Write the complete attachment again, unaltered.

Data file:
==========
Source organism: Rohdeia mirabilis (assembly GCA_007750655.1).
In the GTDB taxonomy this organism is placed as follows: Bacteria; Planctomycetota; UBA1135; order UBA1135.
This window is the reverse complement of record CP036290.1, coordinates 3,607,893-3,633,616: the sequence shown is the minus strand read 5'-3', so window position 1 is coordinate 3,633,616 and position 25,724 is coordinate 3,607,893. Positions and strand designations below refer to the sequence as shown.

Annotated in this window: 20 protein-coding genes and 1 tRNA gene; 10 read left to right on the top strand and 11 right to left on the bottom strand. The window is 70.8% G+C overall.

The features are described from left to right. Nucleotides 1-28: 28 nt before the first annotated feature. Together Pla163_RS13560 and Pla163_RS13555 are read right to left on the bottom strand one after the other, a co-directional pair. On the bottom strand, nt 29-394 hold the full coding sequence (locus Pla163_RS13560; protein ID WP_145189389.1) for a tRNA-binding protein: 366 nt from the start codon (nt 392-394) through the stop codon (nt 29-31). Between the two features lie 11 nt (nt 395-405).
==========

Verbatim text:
Source organism: Rohdeia mirabilis (assembly GCA_007750655.1).
In the GTDB taxonomy this organism is placed as follows: Bacteria; Planctomycetota; UBA1135; order UBA1135.
This window is the reverse complement of record CP036290.1, coordinates 3,607,893-3,633,616: the sequence shown is the minus strand read 5'-3', so window position 1 is coordinate 3,633,616 and position 25,724 is coordinate 3,607,893. Positions and strand designations below refer to the sequence as shown.

Annotated in this window: 20 protein-coding genes and 1 tRNA gene; 10 read left to right on the top strand and 11 right to left on the bottom strand. The window is 70.8% G+C overall.

The features are described from left to right. Nucleotides 1-28: 28 nt before the first annotated feature. Together Pla163_RS13560 and Pla163_RS13555 are read right to left on the bottom strand one after the other, a co-directional pair. On the bottom strand, nt 29-394 hold the full coding sequence (locus Pla163_RS13560; protein ID WP_145189389.1) for a tRNA-binding protein: 366 nt from the start codon (nt 392-394) through the stop codon (nt 29-31). Between the two features lie 11 nt (nt 395-405).